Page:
New Methods in Raman Spectroscopy Advance the Analysis of Polymers and Electrospun Fibers


Christian Pellerin, a professor in the Department of Chemistry at the University of Montreal in Canada, is using Raman spectroscopy and the most probable distribution method to quantify the orientation of polymers and electrospun fibers. Spectroscopy recently spoke with him about this work.

Christian Pellerin, a professor in the Department of Chemistry at the University of Montreal in Canada, is using Raman spectroscopy and the most probable distribution method to quantify the orientation of polymers and electrospun fibers. Spectroscopy recently spoke with him about this work.

At the RamanFest conference this year, you discussed the concept and practical applications of a new procedure proposed by your group to quantify orientation of polymers by Raman spectroscopy based on the most probable distribution (MPD) method. Can you tell us about the MPD method and how your group started working on it? How is it different from the depol constant (DC) method, which was used by previous researchers for orientation quantification (1)?

Pellerin: My group studies a wide variety of materials by confocal Raman spectroscopy. In particular, we want to understand how to control the structure and the molecular orientation in electrospun fibers of various polymers. My PhD student Marie Richard-Lacroix realized that the range of samples that we could study and the orientation information that we could extract from the polarized Raman spectra were limited by the orientation quantification procedure itself. This is because the standard DC method, which gives access to the


 orientation parameters, first requires determining the depolarization ratio of the band of interest from an isotropic sample. Unfortunately, it is impossible in many cases to prepare an isotropic sample, at the submicrometer level, with exactly the same chemical and phase composition as the oriented samples of interest. Examples of problematic samples include polymers containing stress-induced crystalline polymorphs or mesomorphous phases, and biological materials (such as silks) that are naturally oriented. The DC method also assumes that the depolarization ratio does not change with orientation, but most groups who have had the perseverance to use the "complete method" (including Lesko [2], Pe´zolet [3], and Michielsen [4]) have shown that this approximation is rarely accurate. Our own simulations (5) have shown that a small change of the depolarization ratio upon orientation can lead to severe errors on the orientation parameters.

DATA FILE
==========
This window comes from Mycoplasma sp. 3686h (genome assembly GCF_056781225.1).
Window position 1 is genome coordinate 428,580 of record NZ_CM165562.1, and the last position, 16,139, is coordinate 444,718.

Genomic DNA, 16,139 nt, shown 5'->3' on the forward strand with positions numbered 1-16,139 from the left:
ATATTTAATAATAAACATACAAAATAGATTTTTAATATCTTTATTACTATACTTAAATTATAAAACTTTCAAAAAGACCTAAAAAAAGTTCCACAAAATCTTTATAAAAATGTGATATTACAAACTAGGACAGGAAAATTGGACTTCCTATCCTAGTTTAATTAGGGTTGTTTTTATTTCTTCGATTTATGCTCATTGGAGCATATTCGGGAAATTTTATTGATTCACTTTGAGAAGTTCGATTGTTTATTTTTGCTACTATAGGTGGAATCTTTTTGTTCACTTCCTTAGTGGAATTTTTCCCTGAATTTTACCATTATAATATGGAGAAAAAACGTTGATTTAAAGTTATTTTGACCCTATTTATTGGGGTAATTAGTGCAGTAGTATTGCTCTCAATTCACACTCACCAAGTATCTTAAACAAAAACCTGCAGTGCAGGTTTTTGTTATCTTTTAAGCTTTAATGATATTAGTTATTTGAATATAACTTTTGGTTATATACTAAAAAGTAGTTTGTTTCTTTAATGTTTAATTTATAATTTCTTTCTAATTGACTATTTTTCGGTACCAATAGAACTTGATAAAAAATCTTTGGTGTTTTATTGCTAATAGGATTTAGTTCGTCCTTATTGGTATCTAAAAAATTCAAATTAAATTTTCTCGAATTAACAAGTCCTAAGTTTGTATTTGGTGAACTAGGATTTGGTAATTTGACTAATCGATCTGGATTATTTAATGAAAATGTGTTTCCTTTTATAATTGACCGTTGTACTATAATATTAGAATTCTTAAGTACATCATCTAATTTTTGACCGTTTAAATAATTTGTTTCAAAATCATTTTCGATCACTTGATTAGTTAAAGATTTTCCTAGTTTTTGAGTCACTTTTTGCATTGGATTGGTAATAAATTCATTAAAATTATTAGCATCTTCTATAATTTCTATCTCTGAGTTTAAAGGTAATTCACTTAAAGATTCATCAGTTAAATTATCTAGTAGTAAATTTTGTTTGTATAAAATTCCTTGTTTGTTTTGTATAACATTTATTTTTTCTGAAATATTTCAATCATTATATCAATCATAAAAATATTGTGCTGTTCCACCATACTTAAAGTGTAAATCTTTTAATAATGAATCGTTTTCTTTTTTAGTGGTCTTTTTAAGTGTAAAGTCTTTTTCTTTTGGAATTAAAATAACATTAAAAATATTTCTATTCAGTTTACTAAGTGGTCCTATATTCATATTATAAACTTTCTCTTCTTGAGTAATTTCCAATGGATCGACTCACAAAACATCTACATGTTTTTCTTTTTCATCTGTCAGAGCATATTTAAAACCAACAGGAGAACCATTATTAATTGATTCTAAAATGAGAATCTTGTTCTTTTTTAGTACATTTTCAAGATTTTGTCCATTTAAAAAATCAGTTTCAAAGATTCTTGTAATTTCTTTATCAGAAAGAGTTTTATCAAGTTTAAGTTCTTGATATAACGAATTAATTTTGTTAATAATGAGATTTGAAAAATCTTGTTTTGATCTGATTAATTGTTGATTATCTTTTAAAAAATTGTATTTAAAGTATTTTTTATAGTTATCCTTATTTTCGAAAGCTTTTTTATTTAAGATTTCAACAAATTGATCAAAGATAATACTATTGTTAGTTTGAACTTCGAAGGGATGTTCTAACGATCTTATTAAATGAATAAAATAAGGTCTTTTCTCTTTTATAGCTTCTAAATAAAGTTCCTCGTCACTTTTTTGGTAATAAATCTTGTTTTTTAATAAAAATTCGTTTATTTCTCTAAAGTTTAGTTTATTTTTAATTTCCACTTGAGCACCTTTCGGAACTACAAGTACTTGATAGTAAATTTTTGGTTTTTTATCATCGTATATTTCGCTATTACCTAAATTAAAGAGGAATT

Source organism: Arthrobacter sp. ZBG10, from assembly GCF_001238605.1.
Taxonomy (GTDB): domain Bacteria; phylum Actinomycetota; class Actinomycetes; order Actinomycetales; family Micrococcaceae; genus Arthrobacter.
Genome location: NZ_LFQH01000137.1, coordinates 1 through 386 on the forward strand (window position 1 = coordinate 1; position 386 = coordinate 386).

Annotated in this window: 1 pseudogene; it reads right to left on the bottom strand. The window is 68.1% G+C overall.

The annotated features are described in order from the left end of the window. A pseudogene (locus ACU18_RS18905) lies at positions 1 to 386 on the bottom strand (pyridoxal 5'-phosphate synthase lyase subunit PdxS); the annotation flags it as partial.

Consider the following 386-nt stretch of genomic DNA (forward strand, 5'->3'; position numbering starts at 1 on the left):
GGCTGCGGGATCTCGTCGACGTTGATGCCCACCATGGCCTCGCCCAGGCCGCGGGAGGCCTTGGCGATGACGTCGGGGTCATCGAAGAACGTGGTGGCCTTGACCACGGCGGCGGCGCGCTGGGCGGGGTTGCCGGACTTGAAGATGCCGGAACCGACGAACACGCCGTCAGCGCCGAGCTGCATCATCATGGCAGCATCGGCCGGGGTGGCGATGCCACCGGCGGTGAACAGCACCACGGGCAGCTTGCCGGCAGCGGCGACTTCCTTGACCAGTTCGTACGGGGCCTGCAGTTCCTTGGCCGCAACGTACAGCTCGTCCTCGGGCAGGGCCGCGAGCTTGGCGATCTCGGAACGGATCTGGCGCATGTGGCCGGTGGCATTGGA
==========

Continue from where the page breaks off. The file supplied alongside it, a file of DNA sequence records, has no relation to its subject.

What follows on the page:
Our main goal was to develop an accurate method that would be experimentally more convenient (no need to measure the depolarization ratio) and more flexible (no need for an isotropic sample). The MPD method is in fact quite similar to the DC method, except that it eliminates the assumption about the depolarization ratio and replaces it by the assumption that the orientation in the sample follows its "most probable distribution" — hence the MPD acronym. In practice, this means that we assume that the

 parameter is a dependant variable that takes the most probable value associated with the

 parameter. We think that sacrificing the knowledge about

 is usually acceptable since, most of the time, it is not required to get a good description and comparison orientation in samples.

What kind of results have you seen using the MPD method combined with confocal Raman spectroscopy?

Pellerin: We first simulated all possible combinations of


 (each corresponding to a different orientation distribution of the molecules in a sample) and found that the calculated

 values were very close to the expected ones, even if the simulated samples had a distribution of orientation different from their MPD (5). This is good because it tells that results of the MPD method are reliable for most conditions. We then validated it experimentally using samples of polyethylene (PE), poly(ethylene terephthalate) (PET), and polystyrene (PS) that cover the largest possible range of orientation values (from isotropic to highly oriented), showing both parallel and perpendicular orientations, and with bands with a wide range of depolarization ratios. In each case, we quantified the orientation by confocal Raman spectroscopy using both the new MPD and standard DC methods and, finally, compared it with the reference values obtained with the help of another technique. This comparison clearly demonstrated that the MPD method could provide accurate

 values even when the DC method failed to properly describe the orientation (6).

Has this method been used to characterize any other polymers?